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  29. I love this article because I have often wondered why this one word never really appears in the overabundance of psychotherapy books on the market. I also speak from the other side of the room, now entering my transition/termination period after 4 1/2 years of therapy. I am a survivor of childhood trauma. I will admit reading a ton of therapy books about psychotherapy, the therapeutic relationship, warm feelings, and transference as well as books about trauma and abuse. I read them for the most part because I was so afraid of the feelings I started to feel after being numb for so long. I guess you could say I was in a panic, fearing all the feelings that were coming to the surface, including one that at first I didn't "get" at all. The books were helpful in that they provided some background information and insight. But I can tell you that when I have been in the room with my therapist I have so palpably felt powerful feelings of love that seemed to just fill the room, seep underneath my walls, reach out to me in my isolation, and eventually begin to melt the walls I had built. The love I have felt from and towards my therapist has been that real to me. It is not sexual, nor romantic, but more like a platonic kind of love and caring. What I have personally experienced is that this kind of love is very healing and can reach places which have been unreachable. As the previous poster so eloquently stated, "I felt it in a way I never have in my life. And that is what was able to reach the deepest, most enduring wounds I carried, and enabled me to begin healing that part of me that other therapists could not."


    My therapist also has firm boundaries, but at the same time he is flexible because he wants to make sure his interventions are healing and life affirming. He doesn't talk about love much at all. But he makes himself available for check-in calls when I need them. He also gives safe hugs. I have seen tears in his eyes when I have shared some things about my past. He listens so well.
    He normalizes my feelings and things I did to survive. He holds my feelings. He is patient and very kind. When I sit in therapy with him love fills the room, seeps into my life and my heart, and seems to merge with my therapy and add depth to my healing in such a way that seems transformational. I will admit that there are times when I still don't understand everything that happens in therapy. The intense feelings that come up continue to baffle me because of their intensity, and because they are from a long time ago. They feel very real. The pain, grief, and sadness feel very real. These are feelings that are coming up for me as we transition/terminate the therapy, along with feelings of love towards my therapist because of his help, our connection, and how he has been with me in therapy, albeit his kindness, patience, honesty, and treating me with respect and like I am someone who is worthy of his care.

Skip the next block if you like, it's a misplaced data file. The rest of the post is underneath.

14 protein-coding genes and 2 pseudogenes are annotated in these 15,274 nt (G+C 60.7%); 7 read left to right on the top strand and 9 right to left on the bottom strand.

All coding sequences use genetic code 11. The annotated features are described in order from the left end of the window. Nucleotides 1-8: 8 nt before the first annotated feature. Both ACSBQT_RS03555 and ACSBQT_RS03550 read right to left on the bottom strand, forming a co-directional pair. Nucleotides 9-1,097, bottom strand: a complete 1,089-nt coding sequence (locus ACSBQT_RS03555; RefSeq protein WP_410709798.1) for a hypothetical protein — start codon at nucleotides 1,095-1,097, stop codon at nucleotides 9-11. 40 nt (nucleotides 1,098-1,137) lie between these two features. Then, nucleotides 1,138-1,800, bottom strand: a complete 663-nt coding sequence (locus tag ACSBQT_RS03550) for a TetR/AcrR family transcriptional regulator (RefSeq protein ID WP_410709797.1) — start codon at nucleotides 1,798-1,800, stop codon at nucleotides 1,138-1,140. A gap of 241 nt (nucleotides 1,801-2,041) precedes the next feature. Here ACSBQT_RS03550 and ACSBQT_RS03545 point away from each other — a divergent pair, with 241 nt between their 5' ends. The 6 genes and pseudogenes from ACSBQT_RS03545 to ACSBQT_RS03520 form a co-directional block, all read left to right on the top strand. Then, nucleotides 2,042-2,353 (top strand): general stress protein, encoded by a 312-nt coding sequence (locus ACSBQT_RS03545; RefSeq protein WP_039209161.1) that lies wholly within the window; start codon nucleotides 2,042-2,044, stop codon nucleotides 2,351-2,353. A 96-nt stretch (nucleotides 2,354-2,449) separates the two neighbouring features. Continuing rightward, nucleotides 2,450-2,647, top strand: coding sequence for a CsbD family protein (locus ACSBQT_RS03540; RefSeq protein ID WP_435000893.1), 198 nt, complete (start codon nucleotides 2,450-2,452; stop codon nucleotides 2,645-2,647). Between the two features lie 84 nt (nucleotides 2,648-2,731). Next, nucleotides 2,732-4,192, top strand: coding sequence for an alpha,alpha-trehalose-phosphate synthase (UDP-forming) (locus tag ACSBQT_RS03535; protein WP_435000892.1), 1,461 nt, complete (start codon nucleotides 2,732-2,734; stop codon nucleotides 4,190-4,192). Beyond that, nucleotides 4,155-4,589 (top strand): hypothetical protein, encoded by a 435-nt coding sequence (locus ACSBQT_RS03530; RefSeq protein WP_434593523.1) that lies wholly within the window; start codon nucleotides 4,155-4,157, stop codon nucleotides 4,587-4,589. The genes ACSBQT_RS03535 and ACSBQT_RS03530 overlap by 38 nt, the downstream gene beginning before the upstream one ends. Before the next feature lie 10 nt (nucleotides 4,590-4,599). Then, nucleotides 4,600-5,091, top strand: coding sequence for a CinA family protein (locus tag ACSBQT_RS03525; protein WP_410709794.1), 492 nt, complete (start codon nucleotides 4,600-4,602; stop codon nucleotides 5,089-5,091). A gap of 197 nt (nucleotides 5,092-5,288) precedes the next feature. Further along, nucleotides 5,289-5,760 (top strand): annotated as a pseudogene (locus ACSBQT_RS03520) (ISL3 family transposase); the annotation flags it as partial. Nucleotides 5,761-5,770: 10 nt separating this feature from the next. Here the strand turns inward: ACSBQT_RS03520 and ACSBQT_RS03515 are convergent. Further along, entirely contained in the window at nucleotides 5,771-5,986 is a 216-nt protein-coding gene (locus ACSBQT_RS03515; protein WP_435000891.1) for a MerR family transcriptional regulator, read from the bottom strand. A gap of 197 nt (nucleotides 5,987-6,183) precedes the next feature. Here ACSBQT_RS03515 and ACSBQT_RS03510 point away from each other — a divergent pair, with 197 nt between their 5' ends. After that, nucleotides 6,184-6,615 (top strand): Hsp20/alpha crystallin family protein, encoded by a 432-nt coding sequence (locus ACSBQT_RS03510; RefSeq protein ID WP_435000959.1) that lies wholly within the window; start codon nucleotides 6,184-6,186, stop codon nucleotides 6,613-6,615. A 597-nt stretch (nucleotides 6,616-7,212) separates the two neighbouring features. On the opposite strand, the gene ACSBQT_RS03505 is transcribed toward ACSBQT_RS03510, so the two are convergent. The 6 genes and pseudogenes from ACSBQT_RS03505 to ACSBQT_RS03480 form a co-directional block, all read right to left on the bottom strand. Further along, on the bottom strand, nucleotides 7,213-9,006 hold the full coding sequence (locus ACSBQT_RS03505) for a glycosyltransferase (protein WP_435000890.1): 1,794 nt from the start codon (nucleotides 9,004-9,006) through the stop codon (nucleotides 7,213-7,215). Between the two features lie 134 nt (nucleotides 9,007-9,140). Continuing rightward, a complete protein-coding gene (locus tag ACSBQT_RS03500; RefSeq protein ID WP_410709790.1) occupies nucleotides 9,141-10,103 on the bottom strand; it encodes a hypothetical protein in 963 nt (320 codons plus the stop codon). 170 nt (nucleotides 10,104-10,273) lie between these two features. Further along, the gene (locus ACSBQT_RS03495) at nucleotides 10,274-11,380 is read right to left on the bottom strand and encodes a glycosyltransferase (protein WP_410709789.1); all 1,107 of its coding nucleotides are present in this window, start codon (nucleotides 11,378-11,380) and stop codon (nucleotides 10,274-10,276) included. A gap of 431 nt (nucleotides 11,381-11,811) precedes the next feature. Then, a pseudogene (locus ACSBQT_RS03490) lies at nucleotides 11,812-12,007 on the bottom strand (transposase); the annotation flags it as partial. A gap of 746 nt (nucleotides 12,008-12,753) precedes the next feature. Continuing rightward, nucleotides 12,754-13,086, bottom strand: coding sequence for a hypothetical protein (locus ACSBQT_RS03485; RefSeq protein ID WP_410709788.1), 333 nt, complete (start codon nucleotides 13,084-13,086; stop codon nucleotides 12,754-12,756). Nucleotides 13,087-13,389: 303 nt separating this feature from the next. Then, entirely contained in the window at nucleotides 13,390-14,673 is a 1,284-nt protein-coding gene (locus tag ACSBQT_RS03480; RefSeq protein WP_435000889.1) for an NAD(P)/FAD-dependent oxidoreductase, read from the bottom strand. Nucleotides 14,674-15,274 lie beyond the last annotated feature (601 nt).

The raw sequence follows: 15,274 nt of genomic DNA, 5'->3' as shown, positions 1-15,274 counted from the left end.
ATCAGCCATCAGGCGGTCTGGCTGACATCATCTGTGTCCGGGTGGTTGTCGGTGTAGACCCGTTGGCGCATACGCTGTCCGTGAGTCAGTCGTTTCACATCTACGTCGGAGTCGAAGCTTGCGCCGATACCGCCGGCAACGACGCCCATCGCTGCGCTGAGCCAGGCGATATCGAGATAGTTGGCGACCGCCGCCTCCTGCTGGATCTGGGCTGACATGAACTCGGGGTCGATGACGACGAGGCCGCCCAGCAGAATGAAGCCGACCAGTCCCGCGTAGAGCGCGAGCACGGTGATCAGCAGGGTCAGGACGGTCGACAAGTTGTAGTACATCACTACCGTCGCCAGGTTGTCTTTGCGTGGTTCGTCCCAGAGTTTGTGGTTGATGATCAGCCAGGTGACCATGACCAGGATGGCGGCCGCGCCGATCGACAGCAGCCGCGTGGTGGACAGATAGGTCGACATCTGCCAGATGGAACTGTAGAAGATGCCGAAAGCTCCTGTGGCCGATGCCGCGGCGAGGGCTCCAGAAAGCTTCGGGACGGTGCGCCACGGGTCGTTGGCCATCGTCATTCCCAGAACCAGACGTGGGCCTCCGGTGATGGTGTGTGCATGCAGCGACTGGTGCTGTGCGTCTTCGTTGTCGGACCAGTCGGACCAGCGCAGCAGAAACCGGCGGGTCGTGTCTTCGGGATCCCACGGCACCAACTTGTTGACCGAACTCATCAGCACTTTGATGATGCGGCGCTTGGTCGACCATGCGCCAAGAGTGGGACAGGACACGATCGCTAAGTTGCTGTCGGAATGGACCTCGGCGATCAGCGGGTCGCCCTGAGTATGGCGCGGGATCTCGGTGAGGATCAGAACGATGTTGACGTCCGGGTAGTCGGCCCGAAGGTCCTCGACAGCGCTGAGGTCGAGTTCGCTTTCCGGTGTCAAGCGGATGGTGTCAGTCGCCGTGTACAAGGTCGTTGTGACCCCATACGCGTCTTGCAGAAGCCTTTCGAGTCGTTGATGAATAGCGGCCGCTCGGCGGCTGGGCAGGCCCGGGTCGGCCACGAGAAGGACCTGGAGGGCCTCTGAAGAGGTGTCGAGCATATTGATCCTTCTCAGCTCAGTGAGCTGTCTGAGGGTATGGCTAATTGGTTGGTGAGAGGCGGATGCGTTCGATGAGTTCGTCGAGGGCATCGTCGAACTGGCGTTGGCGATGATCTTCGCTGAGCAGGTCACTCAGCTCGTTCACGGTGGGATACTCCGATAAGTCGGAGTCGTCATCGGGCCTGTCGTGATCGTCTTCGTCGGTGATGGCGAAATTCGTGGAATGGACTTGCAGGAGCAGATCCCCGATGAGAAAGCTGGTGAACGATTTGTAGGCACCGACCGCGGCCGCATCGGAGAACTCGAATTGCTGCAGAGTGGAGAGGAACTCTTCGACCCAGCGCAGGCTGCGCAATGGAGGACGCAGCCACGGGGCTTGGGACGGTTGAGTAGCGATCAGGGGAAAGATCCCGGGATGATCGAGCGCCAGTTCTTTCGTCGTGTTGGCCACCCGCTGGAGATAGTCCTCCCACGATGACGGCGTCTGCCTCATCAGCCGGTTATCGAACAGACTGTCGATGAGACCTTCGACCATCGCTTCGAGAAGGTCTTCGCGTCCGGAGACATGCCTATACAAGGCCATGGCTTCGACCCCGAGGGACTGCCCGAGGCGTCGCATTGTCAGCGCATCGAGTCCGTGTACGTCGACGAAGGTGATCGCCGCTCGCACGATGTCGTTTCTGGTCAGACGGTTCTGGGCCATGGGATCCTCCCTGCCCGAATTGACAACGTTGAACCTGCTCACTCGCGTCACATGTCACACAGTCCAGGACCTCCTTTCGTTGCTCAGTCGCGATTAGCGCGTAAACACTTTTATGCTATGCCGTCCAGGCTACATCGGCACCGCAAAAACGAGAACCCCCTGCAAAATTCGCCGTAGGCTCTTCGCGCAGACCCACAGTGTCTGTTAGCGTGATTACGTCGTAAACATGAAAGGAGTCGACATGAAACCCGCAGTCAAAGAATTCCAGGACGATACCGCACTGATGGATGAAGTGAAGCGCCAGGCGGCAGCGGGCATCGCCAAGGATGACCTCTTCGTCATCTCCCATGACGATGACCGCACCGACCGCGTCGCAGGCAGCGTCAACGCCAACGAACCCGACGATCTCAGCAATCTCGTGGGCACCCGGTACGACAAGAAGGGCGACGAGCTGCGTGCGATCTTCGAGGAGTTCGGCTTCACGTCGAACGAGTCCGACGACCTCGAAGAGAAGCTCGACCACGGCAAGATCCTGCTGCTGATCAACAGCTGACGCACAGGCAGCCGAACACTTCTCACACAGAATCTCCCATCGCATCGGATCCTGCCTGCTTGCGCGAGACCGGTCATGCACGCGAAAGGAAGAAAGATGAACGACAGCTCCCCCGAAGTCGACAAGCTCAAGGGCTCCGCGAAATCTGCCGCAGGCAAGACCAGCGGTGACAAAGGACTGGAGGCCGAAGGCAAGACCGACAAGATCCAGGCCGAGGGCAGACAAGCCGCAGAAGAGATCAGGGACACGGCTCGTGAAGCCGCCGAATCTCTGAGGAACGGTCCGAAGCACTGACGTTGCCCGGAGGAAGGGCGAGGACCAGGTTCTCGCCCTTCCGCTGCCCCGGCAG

Thanks again for this article, and even more for having the courage to speak about love in psychotherapy for all the right reasons. If you have any insights on how to integrate this love into termination and beyond, I would love to read what you have to share. With respect to trauma, forming an attachment, feeling safe to tell, and then growing so close to a therapist, it just seems when termination comes around it can feel incredibly painful and scary. At least that's how it feels for me. But I also feel a great deal of love and gratitude for my therapist. It is just hard to think about not having contact with him after all of the work we have done.

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    1. Thanks so much for your thoughtful response, Kimberly. I'm glad you found a therapist that helped you find some of these wonderful gifts. I think a bit about your questions and respond later this weekend.

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  30. This is my second time reading this (any bringing it up in one of my MSW classes) and I just continue to be so inspired by the message presented here...seriously, when I graduate, can I come do my supervision for my LCSW with you...??

    Keep up the great work and thank you for your love and honesty,
    Gianna

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    1. Hi Gianna,

      I'm glad my post has inspired you! I hope you make part of it your own and bring it into the world your own way.

      I'm fairly sure all our different counseling professions like to be exclusive with supervision for licensure and social workers have to be supervised by social workers, counselors by counselors, and psychologists by psychologists. I do occasionally have a supervisee or two. That's one of my favorite things to do.

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  31. I would say that I feel love for my client, as a therapist for 20 years. It is far too dangerous to tell them this, obviously, because, as has been said by others here, the word is far too open to interpretation of so many kinds. It's very common for clients to be 'in love' with their therapist, and for the therapist to say he or she loves them could result in confusion, pain, therapeutic disaster. I remember early in my career telling a client that I liked her (I'm male), when she'd asked, and she became very confused and left therapy with no resolution. I've never done anything similar since. You have to be careful with your client's feelings, you have to take care of their feelings. A lot of what has been said on here is sentimental, and about the therapist feeling good, not about caring for their clients.